How to check your moles
What do moles look like?
Moles can range in colour. They are generally medium to dark brown but can also be skin-coloured or black.
The majority of moles are flat, relatively even in colour and regular in shape. Some moles are raised and these are usually soft to touch and lighter in colour.
Who should check their moles?
Everyone should check their moles, at least every 3 months. But if you have developed new moles or have a close relative with a history of melanoma, you should examine your body once a month.
Our diagnostic service helps you check your moles and give you peace of mind or let you know if you need to take action. Try it now.
Which ones should you worry about?
You should keep an eye on any that look different to your other moles in particular. Dysplastic moles are moles that look different to ordinary moles and may evolve to melanomas. If you have multiple dysplastic moles you are at greater risk of melanoma.
If you have any moles that are larger than most, have smudgy or irregular edges, are uneven in colour or have some pinkness, you should see a doctor and get them checked. If you notice a change in colour or shape, or the mole becomes itchy, painful or starts to bleed, see a doctor immediately.
Any moles that appear newly in adulthood should be checked. The most concerning sign, however, is a changing mole. Skin Analytics' service can help you check your moles regularly and spot changing moles as soon as possible.
How to examine your skin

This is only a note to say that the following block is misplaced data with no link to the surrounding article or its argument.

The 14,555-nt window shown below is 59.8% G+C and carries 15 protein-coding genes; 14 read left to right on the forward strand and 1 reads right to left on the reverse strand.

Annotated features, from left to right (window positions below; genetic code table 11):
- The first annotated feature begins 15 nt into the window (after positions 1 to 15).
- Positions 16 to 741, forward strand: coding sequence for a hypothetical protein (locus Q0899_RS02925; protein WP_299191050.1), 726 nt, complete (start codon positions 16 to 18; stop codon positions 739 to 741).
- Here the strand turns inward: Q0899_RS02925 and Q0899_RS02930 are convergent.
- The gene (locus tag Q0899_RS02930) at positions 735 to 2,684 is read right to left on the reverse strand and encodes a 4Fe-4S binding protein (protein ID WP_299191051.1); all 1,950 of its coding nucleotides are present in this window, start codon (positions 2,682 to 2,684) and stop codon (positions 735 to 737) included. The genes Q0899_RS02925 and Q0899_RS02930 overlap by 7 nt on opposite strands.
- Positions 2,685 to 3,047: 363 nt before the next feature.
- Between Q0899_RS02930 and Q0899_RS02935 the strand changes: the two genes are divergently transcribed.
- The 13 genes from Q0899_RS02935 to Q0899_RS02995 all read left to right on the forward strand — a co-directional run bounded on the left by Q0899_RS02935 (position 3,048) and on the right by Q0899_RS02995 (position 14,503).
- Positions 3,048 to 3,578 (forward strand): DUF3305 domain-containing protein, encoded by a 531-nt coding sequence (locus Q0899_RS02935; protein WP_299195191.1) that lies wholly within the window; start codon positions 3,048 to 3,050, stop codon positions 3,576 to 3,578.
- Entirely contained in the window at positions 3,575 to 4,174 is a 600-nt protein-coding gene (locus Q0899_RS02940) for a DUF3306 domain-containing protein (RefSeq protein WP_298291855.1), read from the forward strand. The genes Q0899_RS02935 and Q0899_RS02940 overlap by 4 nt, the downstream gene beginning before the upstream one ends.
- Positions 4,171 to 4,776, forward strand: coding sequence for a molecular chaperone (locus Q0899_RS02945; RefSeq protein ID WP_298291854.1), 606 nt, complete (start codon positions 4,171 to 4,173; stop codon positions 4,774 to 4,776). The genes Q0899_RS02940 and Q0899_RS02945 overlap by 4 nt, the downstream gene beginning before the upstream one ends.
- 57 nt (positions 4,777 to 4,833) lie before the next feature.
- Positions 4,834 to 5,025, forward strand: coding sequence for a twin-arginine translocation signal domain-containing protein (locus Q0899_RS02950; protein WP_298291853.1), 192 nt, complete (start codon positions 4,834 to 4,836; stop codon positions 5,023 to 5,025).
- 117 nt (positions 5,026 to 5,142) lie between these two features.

Start by taking off all your clothes and finding a good mirror. Pay close attention to all areas of your skin, even those that that are not exposed to the sun.
Don't forget to check your back, back of the neck and scalp. You will need a friend or partner to help you. Remember not to miss ‘hidden' areas, such as between your toes, your fingernails, the soles of your feet and the backs of your knees.
If a mole has any of the following signs, get it checked by a doctor, don't wait for it to change.
The ABCDEs of moles:
- Asymmetry: One half of the mole does not match the other half;
- Border: The border or edges of the mole are ragged, blurred, or smudgy;
- Color: The mole has different colors such as black, blue, white, or red;
- Diameter: The diameter of the mole is larger than the diameter of a pencil;
- Evolving: The mole looks different from others and/or is changing in size, colour or shape;
The last letter, ‘E' is the most important. Any new or changing mole should be checked.
The best way to spot change is to photograph your moles regularly. Start by taking a photo with our diagnostic service today.
The most common place for a melanoma in men is the back; in women, it is the lower leg.
Remember, you should be checking regularly, and if you do have a mole you're worried about, don't delay in seeing a doctor.